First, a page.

The report named three defendants who were convicted of attacking a police station, hotel, government building and other venues in Lukqun, Xinjiang province, on June 26.
The attack killed 24 police officers and civilians and injured 23 others, Xinhua added.
Verifying reports from the Xinjiang region is difficult because the flow of information is tightly controlled.
Also on Monday, three men were given death sentences in connection with a crash in Beijing’s Tiananmen Square last October, when a car ploughed into a crowd.
Two tourists and three people in the car were killed. Dozens of others were injured.
Xinhua news agency said Husanjan Wuxur, Yusup Umarniyaz and Yusup Ahmat were guilty of “organizing and leading a terrorist group and endangering public security”.
Five others were given jail sentences.
Reports said several of those sentenced or executed on Monday appeared to be from Xinjiang’s Uighur ethnic minority, based on their names.
Beijing has blamed Uighur separatists for a string of attacks around China, including deadly bomb and knife attacks on railway stations in Urumqi in Xinjiang, and Kunming in south-west China.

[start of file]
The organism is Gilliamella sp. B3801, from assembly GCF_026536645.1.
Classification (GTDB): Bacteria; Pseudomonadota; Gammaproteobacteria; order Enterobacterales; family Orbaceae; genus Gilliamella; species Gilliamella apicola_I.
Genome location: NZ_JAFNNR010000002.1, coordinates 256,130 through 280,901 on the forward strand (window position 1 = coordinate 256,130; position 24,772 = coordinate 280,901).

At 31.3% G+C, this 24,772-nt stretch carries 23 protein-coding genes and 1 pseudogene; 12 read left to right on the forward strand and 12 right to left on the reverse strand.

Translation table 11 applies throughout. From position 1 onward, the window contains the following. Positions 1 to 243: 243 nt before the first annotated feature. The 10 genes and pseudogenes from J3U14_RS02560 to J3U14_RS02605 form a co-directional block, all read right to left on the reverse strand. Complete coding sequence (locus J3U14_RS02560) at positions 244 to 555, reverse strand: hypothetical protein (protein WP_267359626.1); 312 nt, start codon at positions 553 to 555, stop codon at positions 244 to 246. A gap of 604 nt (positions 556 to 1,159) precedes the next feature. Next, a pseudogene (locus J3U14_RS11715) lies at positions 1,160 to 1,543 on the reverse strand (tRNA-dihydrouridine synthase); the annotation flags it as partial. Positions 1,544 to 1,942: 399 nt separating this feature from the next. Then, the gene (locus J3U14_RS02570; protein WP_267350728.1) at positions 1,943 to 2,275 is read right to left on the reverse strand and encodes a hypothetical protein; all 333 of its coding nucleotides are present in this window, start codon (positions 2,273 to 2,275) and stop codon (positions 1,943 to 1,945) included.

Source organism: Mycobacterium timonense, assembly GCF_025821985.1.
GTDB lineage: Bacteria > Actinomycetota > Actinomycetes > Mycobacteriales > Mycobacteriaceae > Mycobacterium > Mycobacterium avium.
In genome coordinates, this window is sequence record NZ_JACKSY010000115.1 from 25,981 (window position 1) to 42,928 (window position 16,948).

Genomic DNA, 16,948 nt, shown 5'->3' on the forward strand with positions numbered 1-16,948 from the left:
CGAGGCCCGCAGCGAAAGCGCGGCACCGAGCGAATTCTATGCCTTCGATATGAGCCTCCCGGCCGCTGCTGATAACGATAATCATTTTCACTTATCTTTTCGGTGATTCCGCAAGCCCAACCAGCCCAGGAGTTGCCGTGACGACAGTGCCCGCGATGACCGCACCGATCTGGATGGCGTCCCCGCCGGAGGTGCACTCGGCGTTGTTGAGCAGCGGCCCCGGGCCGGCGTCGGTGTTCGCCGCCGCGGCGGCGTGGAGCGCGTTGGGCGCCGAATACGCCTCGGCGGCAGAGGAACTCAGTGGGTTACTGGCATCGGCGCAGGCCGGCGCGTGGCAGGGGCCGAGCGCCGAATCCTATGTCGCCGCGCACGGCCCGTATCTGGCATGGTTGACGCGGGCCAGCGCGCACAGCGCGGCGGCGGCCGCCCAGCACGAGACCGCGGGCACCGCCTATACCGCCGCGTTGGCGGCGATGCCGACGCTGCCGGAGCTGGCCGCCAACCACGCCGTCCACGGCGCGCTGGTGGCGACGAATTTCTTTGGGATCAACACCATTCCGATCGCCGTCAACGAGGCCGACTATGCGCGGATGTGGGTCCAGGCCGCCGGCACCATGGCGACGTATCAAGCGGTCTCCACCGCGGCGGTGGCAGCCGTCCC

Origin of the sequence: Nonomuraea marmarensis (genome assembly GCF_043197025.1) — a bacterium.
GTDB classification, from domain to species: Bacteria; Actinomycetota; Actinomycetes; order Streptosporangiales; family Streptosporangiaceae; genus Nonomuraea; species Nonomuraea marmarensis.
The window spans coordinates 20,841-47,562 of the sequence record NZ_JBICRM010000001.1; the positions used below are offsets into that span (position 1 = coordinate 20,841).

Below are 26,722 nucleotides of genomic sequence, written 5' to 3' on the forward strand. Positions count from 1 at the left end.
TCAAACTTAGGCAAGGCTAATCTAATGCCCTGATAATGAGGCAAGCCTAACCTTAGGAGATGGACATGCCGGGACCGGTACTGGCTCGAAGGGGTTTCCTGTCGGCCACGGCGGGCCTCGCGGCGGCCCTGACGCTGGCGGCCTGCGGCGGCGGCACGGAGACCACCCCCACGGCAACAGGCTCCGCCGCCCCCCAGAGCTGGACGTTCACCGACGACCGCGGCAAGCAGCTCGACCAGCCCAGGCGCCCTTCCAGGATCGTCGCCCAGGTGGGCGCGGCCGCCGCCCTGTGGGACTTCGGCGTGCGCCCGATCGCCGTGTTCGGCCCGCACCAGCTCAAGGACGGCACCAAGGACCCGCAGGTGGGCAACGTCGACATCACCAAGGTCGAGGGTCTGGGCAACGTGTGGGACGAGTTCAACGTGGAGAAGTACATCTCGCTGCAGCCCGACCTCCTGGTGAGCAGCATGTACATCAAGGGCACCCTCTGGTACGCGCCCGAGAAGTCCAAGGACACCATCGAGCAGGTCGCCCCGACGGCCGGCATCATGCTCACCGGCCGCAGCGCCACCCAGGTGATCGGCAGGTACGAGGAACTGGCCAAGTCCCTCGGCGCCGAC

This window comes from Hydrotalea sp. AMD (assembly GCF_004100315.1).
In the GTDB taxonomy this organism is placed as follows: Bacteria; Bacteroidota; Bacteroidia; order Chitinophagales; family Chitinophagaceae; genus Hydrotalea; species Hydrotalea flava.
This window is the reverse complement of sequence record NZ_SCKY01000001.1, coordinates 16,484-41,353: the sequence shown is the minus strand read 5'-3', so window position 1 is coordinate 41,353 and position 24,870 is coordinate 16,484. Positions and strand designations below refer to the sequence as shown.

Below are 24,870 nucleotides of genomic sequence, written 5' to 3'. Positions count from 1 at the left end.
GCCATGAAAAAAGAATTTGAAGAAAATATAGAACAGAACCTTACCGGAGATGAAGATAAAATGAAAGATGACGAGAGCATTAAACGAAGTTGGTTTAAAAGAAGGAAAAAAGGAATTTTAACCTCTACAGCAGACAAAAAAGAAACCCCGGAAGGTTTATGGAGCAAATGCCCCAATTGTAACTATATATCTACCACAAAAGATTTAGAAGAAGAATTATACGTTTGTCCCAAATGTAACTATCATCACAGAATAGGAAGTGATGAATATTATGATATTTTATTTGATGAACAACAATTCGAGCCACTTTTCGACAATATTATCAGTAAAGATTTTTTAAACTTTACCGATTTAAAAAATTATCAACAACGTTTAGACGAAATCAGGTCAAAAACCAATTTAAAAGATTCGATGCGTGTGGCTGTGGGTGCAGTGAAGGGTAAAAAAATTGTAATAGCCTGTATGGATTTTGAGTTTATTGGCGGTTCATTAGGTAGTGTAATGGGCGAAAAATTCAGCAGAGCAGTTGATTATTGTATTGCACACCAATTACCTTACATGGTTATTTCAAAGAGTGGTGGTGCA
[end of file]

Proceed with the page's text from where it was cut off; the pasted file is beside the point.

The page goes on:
Uighur leaders deny that they are coordinating a terrorist campaign.
Activists have accused Beijing of exaggerating the threat from Uighur separatists in order to justify a crackdown on the Uighurs’ religious and cultural freedoms.
Correspondents say Uighurs, who number around 9 million, have long complained of repression under Chinese rule – an accusation Beijing denies.
Chinese police captured three suspects involved in Saturday’s deadly mass knife attack at Kunming railway station, state media report.
Several men and women burst into the south-western city’s railway station stabbing people at random, leaving 29 dead and wounding more than 130.
Officials have blamed separatists from the Xinjiang region for the attack.
Four attackers were shot dead by police at the scene, officials say. An injured female suspect was reportedly detained.
Citing a statement from the Ministry of Public Security, Xinhua news agency said six men and two women, led by a person identified as Abdurehim Kurban, were responsible for the attack.
There were no details about how the suspects were identified and captured.
Chinese police captured three suspects involved in Saturday’s deadly mass knife attack at Kunming railway station
Officials say that evidence, such as insignia recovered from the station about “East Turkestan”, points to the involvement of separatists from Xinjiang – a region in the far west of China bordering Central Asia.
China’s security chief, Meng Jianzhu, has vowed “all-out efforts” to “severely punish terrorists”.